What Is a Summary Judgment?
When you file a personal injury lawsuit, there are a number of potential outcomes. A summary judgment is one of these possible results; this decision is made based on statements and evidence before a lawsuit proceeds to trial. If a judge grants a summary judgment, the case will resolve and the lawsuit will either be dismissed or end in a settlement.
A summary judgment is typically granted when there is no dispute regarding the facts of the case, or when the case is likely to fail in the courtroom. These decisions can be very complex and are suitable for different cases. A personal injury attorney can help you determine whether a summary judgment is right for your case—or help you argue against one if the defendant files a motion.
Who Can File a Summary Judgment?
Both the plaintiff and the defendant in a personal injury lawsuit may move for a summary judgment. However, the defendant is usually more likely to pursue this motion in an attempt to get a case dismissed. In this situation, it would be the defendant’s job to prove that there are no triable facts or evidence in the case, rather than the plaintiff proving that he or she was injured.
How Do You File a Summary Judgment?
A typical summary judgment usually begins when the moving party requests one. The motion to summary judgment will first be assigned a hearing date, and the court will notify the involved parties about the motion. At the hearing, the moving party will file and serve a memorandum of points and authorities, which will explain his or her legal grounds for the motion.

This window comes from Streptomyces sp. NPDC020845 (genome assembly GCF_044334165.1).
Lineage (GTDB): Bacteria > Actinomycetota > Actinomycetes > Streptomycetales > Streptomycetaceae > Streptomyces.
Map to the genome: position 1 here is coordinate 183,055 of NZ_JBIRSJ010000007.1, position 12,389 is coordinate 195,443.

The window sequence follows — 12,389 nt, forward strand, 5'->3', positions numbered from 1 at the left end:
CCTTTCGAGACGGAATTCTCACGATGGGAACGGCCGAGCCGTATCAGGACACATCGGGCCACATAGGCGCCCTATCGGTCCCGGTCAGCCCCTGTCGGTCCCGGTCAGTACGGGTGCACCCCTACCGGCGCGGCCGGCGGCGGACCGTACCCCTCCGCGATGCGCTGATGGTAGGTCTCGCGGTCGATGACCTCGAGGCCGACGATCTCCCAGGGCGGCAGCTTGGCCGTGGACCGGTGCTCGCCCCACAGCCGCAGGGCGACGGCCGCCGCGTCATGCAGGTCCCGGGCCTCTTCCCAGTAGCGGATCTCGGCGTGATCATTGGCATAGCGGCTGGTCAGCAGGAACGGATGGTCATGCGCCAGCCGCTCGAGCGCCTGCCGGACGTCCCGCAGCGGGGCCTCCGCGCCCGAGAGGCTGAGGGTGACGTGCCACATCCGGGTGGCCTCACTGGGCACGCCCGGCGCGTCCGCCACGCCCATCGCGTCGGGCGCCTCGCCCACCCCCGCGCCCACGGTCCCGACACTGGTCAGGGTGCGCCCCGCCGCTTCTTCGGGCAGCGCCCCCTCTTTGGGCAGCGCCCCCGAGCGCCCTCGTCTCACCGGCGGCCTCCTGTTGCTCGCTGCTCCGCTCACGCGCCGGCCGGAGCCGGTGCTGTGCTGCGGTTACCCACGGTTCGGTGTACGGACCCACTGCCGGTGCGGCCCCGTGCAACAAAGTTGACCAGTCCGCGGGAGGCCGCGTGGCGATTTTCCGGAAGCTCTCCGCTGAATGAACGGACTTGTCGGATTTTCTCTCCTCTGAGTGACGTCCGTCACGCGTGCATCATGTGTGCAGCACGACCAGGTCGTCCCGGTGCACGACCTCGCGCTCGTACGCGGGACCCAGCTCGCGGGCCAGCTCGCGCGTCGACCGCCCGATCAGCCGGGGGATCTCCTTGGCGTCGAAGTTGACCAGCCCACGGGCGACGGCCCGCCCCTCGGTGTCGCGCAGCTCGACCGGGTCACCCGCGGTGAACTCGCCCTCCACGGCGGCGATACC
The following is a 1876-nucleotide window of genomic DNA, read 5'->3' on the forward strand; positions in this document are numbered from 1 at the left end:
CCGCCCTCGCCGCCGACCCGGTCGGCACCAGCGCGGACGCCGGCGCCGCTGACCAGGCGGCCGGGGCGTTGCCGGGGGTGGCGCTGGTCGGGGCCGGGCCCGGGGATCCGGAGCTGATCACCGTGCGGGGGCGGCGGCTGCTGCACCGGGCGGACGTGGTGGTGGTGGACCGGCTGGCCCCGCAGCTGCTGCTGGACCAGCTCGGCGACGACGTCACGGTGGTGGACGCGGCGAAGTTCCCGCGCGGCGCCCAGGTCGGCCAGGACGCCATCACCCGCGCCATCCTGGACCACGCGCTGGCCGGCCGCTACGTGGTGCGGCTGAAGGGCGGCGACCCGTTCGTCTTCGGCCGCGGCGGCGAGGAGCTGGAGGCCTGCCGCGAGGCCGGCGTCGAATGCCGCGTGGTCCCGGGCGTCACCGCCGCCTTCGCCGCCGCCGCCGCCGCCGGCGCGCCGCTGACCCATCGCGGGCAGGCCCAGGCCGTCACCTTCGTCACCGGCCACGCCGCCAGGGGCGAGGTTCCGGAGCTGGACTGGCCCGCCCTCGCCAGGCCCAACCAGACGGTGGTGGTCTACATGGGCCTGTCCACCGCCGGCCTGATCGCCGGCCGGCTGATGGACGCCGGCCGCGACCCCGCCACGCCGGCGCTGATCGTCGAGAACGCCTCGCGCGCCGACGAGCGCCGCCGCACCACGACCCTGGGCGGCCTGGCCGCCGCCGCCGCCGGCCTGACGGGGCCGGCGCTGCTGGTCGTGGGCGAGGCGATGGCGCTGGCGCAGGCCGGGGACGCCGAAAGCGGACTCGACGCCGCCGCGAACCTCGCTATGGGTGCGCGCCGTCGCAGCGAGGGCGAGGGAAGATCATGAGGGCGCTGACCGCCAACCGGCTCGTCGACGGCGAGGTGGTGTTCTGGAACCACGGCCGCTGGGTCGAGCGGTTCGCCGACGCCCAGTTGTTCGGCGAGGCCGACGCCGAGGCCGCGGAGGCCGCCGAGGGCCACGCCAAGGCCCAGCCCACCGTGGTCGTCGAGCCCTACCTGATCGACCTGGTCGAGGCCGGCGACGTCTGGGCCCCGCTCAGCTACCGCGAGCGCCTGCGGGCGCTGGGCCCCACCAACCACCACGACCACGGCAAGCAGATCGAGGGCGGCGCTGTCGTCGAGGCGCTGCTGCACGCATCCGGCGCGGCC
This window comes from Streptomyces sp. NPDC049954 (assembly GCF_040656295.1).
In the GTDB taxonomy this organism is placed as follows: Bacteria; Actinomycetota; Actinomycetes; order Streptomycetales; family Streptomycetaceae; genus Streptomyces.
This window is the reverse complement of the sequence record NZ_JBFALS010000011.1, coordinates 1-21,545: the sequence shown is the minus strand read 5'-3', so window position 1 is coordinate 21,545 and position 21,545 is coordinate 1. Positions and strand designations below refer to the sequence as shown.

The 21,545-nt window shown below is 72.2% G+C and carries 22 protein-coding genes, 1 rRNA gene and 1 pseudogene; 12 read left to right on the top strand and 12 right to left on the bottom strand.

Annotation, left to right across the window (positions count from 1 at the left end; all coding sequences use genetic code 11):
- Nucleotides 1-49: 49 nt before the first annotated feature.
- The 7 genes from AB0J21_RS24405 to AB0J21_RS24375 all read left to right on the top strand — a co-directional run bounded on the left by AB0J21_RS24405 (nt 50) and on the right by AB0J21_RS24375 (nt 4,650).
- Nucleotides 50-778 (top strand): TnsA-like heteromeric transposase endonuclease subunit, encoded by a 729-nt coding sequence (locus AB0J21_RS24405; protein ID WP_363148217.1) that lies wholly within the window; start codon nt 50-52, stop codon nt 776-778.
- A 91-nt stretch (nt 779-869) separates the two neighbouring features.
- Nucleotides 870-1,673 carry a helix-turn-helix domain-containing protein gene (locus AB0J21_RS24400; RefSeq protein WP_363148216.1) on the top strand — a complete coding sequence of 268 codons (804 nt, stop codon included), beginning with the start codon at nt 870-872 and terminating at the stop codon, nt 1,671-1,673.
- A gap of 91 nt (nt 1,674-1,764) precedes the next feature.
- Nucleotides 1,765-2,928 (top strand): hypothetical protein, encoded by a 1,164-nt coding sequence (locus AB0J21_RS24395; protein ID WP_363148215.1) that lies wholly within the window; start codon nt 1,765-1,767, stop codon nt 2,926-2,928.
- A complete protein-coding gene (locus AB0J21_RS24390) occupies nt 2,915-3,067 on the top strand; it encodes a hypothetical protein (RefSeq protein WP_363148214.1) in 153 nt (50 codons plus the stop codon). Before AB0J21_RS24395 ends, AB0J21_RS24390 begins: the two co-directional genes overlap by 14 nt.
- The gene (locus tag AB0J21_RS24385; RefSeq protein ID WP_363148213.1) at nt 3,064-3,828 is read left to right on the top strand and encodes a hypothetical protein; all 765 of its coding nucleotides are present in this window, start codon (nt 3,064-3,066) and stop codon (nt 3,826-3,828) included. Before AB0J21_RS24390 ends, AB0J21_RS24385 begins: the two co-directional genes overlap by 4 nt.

Next, the moving party will present evidence showing that there are no triable issues of fact or that there would be no way that the case will win in court. The other party may file a response and show either that triable evidence exists; there is more than one set of facts; or that granting the summary judgment would be premature for the case.
There are several pieces of evidence that can be leveraged in a motion for summary judgment, such as:
- Medical records
- Police reports
- Witness testimony
- Photographs and videos
- Surveillance footage
After reviewing the evidence and hearing arguments from both parties, the judge will decide whether to grant the motion for summary judgment. If the motion is granted, the case will end. If the judge denies the motion, the next step will usually be to proceed to the courtroom.
Speak to an Attorney About Your Personal Injury Case
A summary judgment is just one of the potential outcomes involved in a personal injury lawsuit. In some cases, it is in the best interest of a plaintiff to settle before going to court or pursuing a trial. Whatever the case, it is critical to consult with a personal injury attorney about your optimal legal pathway.
A Missouri personal injury lawyer can assess your case and develop a strategy to help you secure the compensation that you deserve. Contact an attorney as soon as possible after your accident to discuss your next steps.